Time has a way of sneaking up on everyone, and so does mileage on a vehicle. If you have a long commute or regularly put lengthy interstate trips on your car, you can easily rack up 15-18,000 miles a year. Even though today’s cars don’t need as much maintenance as cars from a generation ago, it’s still something you can’t neglect. Here’s a reminder of some important milestones for service on your vehicle: 
 
Monthly 
• Check tire inflation
• Check oil and transmission fluid levels
• Check all lights
• Check windshield washer fluid
 
Every 5,000 Miles
• Oil ...[more]
  Posted in: Auto Repair 101

Mark Auto Repair off Your Back-To-School To-Do List

September 28th, 2016
The kids are going to be headed off to school again before you know it, and then of course, the holidays will start coming one after another between Labor Day and the end of the year. There’s a lot to stay on top of, and auto repair should be one less thing for you, the grownup, to worry about as the year marches on. Here are some suggestions for things you might want to take care of before it all starts rolling again:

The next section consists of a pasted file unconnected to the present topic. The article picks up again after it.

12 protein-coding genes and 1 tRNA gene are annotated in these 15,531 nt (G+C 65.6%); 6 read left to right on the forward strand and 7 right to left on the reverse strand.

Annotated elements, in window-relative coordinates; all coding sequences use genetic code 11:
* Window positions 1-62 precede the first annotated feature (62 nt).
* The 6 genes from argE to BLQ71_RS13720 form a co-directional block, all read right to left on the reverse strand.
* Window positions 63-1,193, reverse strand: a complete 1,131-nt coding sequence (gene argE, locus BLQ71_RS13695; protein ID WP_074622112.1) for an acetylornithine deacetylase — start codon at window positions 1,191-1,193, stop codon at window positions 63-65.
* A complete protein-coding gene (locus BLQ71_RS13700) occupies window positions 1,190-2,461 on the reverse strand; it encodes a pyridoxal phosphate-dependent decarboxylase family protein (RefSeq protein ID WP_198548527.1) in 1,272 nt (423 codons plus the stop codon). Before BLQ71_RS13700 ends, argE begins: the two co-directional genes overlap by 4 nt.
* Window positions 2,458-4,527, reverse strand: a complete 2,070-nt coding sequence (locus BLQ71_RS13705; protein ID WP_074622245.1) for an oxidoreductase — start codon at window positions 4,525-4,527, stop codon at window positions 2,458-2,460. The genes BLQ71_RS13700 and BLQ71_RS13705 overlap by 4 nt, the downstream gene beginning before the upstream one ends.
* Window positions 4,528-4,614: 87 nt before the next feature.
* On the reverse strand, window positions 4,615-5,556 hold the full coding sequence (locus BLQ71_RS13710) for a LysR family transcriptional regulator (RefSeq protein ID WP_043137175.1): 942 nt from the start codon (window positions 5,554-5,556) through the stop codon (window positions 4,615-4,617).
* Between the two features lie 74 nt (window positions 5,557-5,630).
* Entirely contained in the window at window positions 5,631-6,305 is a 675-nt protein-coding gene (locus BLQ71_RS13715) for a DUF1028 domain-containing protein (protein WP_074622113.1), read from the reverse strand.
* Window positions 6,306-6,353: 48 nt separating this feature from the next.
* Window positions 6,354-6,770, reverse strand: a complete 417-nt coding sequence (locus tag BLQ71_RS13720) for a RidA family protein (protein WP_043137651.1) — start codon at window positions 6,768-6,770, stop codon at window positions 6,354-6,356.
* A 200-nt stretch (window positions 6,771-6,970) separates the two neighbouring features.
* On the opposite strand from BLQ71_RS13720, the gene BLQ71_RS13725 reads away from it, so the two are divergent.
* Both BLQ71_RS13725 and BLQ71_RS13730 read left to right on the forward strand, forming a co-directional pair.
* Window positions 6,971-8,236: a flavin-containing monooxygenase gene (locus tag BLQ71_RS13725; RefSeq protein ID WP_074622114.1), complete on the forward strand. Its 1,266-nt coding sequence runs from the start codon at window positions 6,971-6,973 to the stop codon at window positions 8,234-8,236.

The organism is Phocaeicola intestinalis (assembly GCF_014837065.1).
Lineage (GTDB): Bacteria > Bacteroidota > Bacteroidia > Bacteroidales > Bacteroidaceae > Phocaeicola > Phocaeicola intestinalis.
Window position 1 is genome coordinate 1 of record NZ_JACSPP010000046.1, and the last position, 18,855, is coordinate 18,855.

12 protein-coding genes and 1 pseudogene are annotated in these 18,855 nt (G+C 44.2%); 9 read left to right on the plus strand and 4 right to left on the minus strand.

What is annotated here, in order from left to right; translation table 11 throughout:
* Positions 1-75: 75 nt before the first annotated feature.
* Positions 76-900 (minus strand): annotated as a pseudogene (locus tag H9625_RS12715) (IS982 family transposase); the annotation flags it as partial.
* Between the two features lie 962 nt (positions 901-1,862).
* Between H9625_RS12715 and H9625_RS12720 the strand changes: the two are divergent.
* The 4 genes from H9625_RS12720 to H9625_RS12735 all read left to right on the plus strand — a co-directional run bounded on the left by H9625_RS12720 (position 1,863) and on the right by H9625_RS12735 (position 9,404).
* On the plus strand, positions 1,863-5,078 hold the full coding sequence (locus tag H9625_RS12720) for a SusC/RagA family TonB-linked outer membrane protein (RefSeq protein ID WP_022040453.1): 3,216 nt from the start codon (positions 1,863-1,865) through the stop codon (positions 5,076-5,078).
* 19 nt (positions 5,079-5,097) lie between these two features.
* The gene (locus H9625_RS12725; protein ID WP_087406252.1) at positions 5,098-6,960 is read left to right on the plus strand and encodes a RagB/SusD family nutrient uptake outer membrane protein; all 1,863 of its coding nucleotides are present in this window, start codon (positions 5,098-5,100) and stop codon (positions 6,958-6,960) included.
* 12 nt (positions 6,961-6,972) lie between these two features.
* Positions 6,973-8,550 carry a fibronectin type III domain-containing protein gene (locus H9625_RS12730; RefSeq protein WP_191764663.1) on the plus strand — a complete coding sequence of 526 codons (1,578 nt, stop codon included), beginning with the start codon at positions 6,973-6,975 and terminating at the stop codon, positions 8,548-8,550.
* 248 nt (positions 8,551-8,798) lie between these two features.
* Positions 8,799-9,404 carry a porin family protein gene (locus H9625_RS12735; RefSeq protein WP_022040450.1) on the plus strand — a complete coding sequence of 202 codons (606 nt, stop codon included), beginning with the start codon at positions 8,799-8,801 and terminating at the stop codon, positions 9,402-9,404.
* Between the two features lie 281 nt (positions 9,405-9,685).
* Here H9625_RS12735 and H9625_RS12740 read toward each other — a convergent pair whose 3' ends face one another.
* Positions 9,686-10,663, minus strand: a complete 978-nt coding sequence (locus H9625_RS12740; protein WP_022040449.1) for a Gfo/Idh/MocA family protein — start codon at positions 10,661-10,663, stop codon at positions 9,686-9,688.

• Oil Change – Can’t remember the date of your last oil change? Then it might be a good idea to go ahead and set up another one. Dirty motor oil is so loaded with carbon and other contaminants it will begin to form sludgy carbon deposits on internal engine assemblies and moving parts.&nb ...[more]
  Posted in: Auto Repair 101

Benefits You Didn’t Know About Oil Changes

September 28th, 2016

Automotive technology has come a long way since the mid-20th century, and so has motor oil. A 1940s-era car didn’t feature an oil pump or oil filter. Instead, they relied on dippers on the crankshaft’s counterweights, which would then sling oil to coat crucial moving parts. Motor oils in those days weren’t designed with detergents and other additives to help keep the engine clean; even with frequent oil change intervals, many cars would be in need of an engine overhaul by the time they reached 80,000 miles.

Today’s motor oil formulations incorporate additives to suspend contaminants in the oil so they can easily be trapped by the oil filter. Here are a few other facts about motor oil you may not have known ...[more]

  Posted in: Auto Repair 101